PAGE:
This corner just isn’t cutting it!
The city must create a curb cut at the popular Washington Park and DeKalb Avenue entrance to Fort Greene Park, so folks who have trouble getting around can access the green space without having to trek down the block, locals are demanding.
“It’s a spot in the community that people use,” said Anne-Elizabeth Straub, a Fort Greene resident who uses a wheelchair. “It’s not just wheelchairs, people with baby carriages, people with any kind of walkers.”
Straub currently has to travel down the block to South Elliot Place to get on the pathway. She shops at the farmer’s market there every week, and must either take the winding route or risk messing up her wheelchair by backing over the raised sidewalk entry — which she says has already banged up her ride enough over the years.
“It’s hard enough as it is and I don’t need to put it through any more,” she said.
Under the federal Americans with Disabilities Act, the city has to install curb cuts at crosswalks when installing new sidewalks or fixing old ones, but it’s possible the pavement at this corner predates the 1990 act, according to a disability-rights advocate. Still, she says, there’s clearly a need for easier access, so officials should take a serious look at it either way.
“I would certainly hope the city would pay attention to missing curb cuts in a very public area with lots of activity when there are two adjacent walkways,” said Elizabeth Grossman, an attorney with advocacy group Disability Rights New York.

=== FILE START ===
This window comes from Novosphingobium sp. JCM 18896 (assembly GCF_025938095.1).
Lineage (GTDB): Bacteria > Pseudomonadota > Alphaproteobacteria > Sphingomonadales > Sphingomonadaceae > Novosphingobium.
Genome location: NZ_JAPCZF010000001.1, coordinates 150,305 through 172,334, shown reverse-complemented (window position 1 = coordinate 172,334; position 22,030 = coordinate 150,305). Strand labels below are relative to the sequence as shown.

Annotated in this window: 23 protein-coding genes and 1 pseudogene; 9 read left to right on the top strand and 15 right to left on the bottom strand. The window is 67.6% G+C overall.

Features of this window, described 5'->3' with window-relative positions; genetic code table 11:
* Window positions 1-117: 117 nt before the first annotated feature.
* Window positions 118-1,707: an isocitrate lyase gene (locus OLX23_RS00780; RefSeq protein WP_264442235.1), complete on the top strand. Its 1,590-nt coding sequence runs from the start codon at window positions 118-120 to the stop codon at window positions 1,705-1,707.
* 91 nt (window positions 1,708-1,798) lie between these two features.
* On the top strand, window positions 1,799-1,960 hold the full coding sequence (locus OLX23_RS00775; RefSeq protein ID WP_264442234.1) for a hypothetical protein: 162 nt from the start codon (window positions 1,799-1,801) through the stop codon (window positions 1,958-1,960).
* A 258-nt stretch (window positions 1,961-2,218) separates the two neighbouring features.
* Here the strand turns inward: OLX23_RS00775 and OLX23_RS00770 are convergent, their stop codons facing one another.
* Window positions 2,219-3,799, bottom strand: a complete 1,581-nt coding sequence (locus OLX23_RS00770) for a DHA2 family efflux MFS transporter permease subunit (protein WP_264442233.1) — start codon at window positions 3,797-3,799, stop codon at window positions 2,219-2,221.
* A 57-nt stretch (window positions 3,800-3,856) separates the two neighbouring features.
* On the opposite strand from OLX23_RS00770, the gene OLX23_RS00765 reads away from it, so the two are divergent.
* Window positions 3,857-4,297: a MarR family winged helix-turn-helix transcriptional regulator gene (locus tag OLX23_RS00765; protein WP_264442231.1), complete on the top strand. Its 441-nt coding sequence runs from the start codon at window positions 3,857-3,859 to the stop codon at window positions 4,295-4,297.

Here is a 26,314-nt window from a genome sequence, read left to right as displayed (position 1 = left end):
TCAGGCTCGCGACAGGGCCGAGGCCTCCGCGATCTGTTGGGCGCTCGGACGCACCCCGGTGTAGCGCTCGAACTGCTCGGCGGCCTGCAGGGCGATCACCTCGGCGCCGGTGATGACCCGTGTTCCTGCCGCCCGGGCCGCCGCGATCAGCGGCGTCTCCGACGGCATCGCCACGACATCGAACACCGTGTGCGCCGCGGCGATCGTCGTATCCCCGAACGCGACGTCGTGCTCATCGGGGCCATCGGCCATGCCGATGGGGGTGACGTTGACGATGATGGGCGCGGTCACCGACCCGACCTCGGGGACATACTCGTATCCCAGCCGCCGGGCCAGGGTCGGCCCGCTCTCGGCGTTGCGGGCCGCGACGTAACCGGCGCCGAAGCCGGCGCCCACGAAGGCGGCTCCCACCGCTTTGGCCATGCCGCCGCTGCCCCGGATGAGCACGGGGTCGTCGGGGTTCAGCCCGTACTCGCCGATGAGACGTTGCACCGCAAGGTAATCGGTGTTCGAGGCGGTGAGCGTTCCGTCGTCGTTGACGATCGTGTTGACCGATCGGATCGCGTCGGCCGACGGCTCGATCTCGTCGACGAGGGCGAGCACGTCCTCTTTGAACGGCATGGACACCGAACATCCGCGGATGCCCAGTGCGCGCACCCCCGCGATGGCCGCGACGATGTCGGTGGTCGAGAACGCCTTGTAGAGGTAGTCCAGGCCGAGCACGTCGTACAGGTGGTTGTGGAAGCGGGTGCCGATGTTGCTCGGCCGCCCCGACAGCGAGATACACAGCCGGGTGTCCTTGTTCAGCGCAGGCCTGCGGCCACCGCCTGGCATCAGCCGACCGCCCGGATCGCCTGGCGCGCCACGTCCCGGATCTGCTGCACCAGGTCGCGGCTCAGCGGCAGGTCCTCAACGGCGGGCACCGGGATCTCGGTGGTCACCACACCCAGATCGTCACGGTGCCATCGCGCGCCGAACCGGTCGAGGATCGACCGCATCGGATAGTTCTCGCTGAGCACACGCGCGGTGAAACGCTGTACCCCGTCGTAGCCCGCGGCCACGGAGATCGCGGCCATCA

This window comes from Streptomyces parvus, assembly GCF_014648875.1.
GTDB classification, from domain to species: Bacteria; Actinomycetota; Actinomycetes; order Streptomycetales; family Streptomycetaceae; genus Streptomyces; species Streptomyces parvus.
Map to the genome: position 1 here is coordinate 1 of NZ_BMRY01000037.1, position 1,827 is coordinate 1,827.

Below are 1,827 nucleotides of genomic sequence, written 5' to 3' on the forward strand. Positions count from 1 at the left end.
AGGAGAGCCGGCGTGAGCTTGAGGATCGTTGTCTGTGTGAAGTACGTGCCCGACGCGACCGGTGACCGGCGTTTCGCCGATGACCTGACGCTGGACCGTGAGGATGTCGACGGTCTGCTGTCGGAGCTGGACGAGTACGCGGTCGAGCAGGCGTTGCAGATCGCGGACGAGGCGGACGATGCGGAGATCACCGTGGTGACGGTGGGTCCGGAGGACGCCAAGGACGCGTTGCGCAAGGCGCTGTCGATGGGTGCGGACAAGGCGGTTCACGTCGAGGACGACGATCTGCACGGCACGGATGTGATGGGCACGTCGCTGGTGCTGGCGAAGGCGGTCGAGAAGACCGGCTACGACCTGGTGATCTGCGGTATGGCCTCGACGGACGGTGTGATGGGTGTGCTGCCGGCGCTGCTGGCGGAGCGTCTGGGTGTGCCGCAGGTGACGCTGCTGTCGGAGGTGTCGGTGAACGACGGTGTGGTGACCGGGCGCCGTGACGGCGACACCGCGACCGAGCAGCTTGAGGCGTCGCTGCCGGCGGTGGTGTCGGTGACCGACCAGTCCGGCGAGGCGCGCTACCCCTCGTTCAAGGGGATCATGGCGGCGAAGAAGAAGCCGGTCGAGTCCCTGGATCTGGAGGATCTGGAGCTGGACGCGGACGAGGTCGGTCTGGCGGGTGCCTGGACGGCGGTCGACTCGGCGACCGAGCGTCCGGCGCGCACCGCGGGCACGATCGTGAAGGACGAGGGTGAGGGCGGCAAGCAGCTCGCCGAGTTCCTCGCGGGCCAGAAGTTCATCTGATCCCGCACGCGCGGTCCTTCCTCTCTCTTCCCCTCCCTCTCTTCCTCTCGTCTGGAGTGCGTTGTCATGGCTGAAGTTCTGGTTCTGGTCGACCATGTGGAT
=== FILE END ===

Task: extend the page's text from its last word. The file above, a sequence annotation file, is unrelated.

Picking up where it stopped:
Straub and a sympathetic stall-holder at the green market submitted a formal request to the Department of Transportation to carve out a ramp in July, and the agency has since put it on a list for “possible inclusion,” according to the local community board district manager Rob Perris.
But the Transportation Department says there are unique difficulties with chopping into this particular sidewalk — for one, it’s made with octagon brick pavers rather than plain old concrete, and secondly, it is part of the Fort Greene Historic District, so any changes there require the Landmarks Preservation Commission’s approval.
Straub’s market pal says reps at the agency have also previously told him it would also be tricky because of pipes under the ground there.
But at least they’re now aware of the problem, he says.
“The city is often too important or too big to notice things like that, but in this case they’ve been informed,” said Ed Goldman, who often sees people struggling with the curb when manning a stall for his activist group Fort Greene Peace.— with Ruth Brown